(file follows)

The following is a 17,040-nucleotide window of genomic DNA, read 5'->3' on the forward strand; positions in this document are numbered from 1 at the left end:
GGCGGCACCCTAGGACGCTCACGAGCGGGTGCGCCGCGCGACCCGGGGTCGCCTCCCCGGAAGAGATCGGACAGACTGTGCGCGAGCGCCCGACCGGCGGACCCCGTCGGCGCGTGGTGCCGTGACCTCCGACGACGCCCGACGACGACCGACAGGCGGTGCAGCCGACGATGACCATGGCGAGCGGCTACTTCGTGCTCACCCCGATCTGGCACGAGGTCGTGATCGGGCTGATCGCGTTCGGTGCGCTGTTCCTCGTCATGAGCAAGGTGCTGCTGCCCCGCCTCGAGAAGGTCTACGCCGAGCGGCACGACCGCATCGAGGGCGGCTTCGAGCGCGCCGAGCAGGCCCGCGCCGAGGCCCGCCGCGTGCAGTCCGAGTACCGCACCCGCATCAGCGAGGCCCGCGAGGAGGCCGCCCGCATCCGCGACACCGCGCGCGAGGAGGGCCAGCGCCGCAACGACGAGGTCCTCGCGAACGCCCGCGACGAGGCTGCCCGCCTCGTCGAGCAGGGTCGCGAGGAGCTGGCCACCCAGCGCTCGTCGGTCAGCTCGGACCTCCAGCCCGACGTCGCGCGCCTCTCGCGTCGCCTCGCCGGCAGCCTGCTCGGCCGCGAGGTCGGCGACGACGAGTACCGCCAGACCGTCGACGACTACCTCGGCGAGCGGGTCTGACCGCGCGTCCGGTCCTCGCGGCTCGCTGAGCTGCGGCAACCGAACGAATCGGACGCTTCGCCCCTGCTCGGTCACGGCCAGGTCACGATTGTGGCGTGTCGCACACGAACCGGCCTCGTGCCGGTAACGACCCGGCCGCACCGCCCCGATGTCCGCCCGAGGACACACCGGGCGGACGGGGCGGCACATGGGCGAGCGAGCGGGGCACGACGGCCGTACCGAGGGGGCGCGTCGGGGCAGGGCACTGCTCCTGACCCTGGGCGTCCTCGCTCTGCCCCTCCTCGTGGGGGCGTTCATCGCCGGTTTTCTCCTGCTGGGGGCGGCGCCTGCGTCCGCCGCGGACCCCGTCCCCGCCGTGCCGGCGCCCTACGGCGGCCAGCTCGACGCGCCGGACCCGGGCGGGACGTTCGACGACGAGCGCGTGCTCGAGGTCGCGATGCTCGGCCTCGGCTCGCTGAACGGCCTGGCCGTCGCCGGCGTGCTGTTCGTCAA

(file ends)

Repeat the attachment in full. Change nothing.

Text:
The following is a 17,040-nucleotide window of genomic DNA, read 5'->3' on the forward strand; positions in this document are numbered from 1 at the left end:
GGCGGCACCCTAGGACGCTCACGAGCGGGTGCGCCGCGCGACCCGGGGTCGCCTCCCCGGAAGAGATCGGACAGACTGTGCGCGAGCGCCCGACCGGCGGACCCCGTCGGCGCGTGGTGCCGTGACCTCCGACGACGCCCGACGACGACCGACAGGCGGTGCAGCCGACGATGACCATGGCGAGCGGCTACTTCGTGCTCACCCCGATCTGGCACGAGGTCGTGATCGGGCTGATCGCGTTCGGTGCGCTGTTCCTCGTCATGAGCAAGGTGCTGCTGCCCCGCCTCGAGAAGGTCTACGCCGAGCGGCACGACCGCATCGAGGGCGGCTTCGAGCGCGCCGAGCAGGCCCGCGCCGAGGCCCGCCGCGTGCAGTCCGAGTACCGCACCCGCATCAGCGAGGCCCGCGAGGAGGCCGCCCGCATCCGCGACACCGCGCGCGAGGAGGGCCAGCGCCGCAACGACGAGGTCCTCGCGAACGCCCGCGACGAGGCTGCCCGCCTCGTCGAGCAGGGTCGCGAGGAGCTGGCCACCCAGCGCTCGTCGGTCAGCTCGGACCTCCAGCCCGACGTCGCGCGCCTCTCGCGTCGCCTCGCCGGCAGCCTGCTCGGCCGCGAGGTCGGCGACGACGAGTACCGCCAGACCGTCGACGACTACCTCGGCGAGCGGGTCTGACCGCGCGTCCGGTCCTCGCGGCTCGCTGAGCTGCGGCAACCGAACGAATCGGACGCTTCGCCCCTGCTCGGTCACGGCCAGGTCACGATTGTGGCGTGTCGCACACGAACCGGCCTCGTGCCGGTAACGACCCGGCCGCACCGCCCCGATGTCCGCCCGAGGACACACCGGGCGGACGGGGCGGCACATGGGCGAGCGAGCGGGGCACGACGGCCGTACCGAGGGGGCGCGTCGGGGCAGGGCACTGCTCCTGACCCTGGGCGTCCTCGCTCTGCCCCTCCTCGTGGGGGCGTTCATCGCCGGTTTTCTCCTGCTGGGGGCGGCGCCTGCGTCCGCCGCGGACCCCGTCCCCGCCGTGCCGGCGCCCTACGGCGGCCAGCTCGACGCGCCGGACCCGGGCGGGACGTTCGACGACGAGCGCGTGCTCGAGGTCGCGATGCTCGGCCTCGGCTCGCTGAACGGCCTGGCCGTCGCCGGCGTGCTGTTCGTCAA